Paparoa National Park
The Paparoa National Park lies on the west coast of the South Island, roughly half way between Graymouth and Westport. This 30,327 hectare park features coastal forest, limestone canyons, caves and underwater streams as well as a spectacular coastline. Paparoa National Park visitor center, in Punakaiki. There are a number of short trails leading to interesting places on the wild coast - the Punakaiki Cavern Track, the Truman Track to Perpendicular Point, and the Te Miko Track.
Westport lies at the mouth of the mighty Buller River on the South Island's scenic West Coast. The little port of Westport, the second-largest place in the West Coast region. In spite of its isolated location it is an important commercial center for the northern part of the west coast, serving a large area. A good place to learn about Wesport's coalmining history is the Coaltown Museum - visitors can walk through a simulated mine, complete with authentic sound effects. Nature lovers will enjoy the walk out to the seal colony at Cape Foulwind - the track can be reached via a short walk from the Tauranga Bay carpark.
At the mouth of the Grey River, Greymouth is the largest town on the West Coast and a great base for the adventure. Greymouth (named after Governor George Grey) is the main commercial center on the west coast and an important port. Rain is frequent and often goes on for a long time, and a bitterly cold wind known as the Barber blows down the Grey valley. Rain is frequent and often goes on for a long time, and a bitterly cold wind known as the Barber blows down the Grey valley.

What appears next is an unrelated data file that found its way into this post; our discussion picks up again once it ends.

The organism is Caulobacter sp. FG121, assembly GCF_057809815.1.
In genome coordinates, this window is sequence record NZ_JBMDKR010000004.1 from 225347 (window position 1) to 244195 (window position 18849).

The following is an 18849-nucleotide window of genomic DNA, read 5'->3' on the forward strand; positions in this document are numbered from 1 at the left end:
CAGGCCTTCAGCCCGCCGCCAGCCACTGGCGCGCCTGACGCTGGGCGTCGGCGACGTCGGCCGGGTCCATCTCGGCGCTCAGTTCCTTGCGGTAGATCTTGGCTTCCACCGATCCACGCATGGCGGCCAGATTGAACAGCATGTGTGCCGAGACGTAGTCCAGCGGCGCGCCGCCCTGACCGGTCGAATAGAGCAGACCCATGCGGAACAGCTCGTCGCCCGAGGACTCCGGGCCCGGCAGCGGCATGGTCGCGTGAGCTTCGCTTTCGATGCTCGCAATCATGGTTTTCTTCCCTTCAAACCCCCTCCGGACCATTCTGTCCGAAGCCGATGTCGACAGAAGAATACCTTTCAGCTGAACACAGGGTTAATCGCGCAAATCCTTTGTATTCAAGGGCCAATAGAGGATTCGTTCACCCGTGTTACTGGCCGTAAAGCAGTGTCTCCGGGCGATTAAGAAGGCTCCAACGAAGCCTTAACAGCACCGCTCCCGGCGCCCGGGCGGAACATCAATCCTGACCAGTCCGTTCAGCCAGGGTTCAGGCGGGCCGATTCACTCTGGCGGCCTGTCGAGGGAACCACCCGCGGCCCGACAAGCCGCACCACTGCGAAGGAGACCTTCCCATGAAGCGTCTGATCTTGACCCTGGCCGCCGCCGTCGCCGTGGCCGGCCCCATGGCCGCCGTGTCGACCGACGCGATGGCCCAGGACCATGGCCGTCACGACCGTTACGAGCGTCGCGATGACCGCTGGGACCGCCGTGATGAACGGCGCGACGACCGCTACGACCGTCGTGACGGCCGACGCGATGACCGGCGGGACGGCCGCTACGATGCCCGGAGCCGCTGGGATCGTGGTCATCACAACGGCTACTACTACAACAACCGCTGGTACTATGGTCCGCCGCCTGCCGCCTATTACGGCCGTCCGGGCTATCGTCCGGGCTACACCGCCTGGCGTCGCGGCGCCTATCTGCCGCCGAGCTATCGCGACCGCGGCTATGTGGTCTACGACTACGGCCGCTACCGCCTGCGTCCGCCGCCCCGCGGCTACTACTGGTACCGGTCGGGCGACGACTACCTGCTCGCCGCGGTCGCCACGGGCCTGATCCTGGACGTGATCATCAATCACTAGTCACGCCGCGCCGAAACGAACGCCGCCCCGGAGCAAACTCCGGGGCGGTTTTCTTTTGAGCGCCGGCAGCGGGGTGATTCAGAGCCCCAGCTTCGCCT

The little town of Hokitika lies in a setting of great scenic beauty on the west coast. At the mouth of the Hokitika River, Hokitika has a vibrant goldmining history, and was once the heart of New Zealand's richest gold producing province. Hokitika is also home to some of the country's best jade carvers, and you can visit the local greenstone studios to watch the artisans at work. You can learn all about Hokitika's colourful history at the West Coast Historical Museum and at the Gibson Quay area - a reconstruction of part of the original wharf that served the region during the goldrush days of the 1860s. In front of it is a statue of 'King Dick', as Richard Seddon, the local Member of Parliament for 27 years and prime minister of New Zealand in the 1890s, is known here.
Karamea has a warm climate with over 2000 sunshine hours every year, making it the sunniest area on the West Coast. In 1874 incomers from Nelson settled in the fertile surrounding area. Until the building of a road from Westport in 1915 Karamea could be reached only by sea or via the Heaphy Track. The surroundings are beautiful with the Tasman sea on one side and Kahurangi National Park - encompassing a high plateau, 15 river catchments and a long coastal strip - on the other. The park boasts stunning walks, including the Heaphy track, and mountain bike routes.
West Coast Historical Museum
The West Coast Historical Museum promises a great introduction to the rich heritage of this unique region of NZ. The Museum's research facilities are available for those who want to delve more deeply into the past. Treasure Hunt - For children, our treasure hunt makes history fun. A fascinating Greenstone and Gold audio-visual show introduces the West Coast's pioneering past and brings it to life.
Open hours for the Museum are Monday-Friday 9.30am-5pm, Saturday & Sunday 10am-4pm. Research closed on Weekend.